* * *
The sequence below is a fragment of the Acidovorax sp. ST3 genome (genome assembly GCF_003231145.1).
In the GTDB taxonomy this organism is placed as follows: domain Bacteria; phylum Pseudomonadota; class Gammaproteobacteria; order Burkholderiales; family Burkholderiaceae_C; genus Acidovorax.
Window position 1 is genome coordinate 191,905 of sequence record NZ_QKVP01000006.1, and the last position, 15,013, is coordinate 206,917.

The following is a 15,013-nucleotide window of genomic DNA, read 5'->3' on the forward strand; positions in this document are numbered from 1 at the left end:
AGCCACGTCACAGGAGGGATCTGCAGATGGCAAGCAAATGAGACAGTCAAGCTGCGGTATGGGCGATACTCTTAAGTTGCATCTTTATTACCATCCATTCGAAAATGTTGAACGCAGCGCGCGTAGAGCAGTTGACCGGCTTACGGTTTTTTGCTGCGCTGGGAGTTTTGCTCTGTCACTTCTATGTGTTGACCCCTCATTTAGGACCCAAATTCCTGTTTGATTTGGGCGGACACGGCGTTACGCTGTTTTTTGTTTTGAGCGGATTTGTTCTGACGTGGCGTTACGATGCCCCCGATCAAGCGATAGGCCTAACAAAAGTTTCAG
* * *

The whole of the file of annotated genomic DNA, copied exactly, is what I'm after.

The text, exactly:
The sequence below is a fragment of the Acidovorax sp. ST3 genome (genome assembly GCF_003231145.1).
In the GTDB taxonomy this organism is placed as follows: domain Bacteria; phylum Pseudomonadota; class Gammaproteobacteria; order Burkholderiales; family Burkholderiaceae_C; genus Acidovorax.
Window position 1 is genome coordinate 191,905 of sequence record NZ_QKVP01000006.1, and the last position, 15,013, is coordinate 206,917.

The following is a 15,013-nucleotide window of genomic DNA, read 5'->3' on the forward strand; positions in this document are numbered from 1 at the left end:
AGCCACGTCACAGGAGGGATCTGCAGATGGCAAGCAAATGAGACAGTCAAGCTGCGGTATGGGCGATACTCTTAAGTTGCATCTTTATTACCATCCATTCGAAAATGTTGAACGCAGCGCGCGTAGAGCAGTTGACCGGCTTACGGTTTTTTGCTGCGCTGGGAGTTTTGCTCTGTCACTTCTATGTGTTGACCCCTCATTTAGGACCCAAATTCCTGTTTGATTTGGGCGGACACGGCGTTACGCTGTTTTTTGTTTTGAGCGGATTTGTTCTGACGTGGCGTTACGATGCCCCCGATCAAGCGATAGGCCTAACAAAAGTTTCAG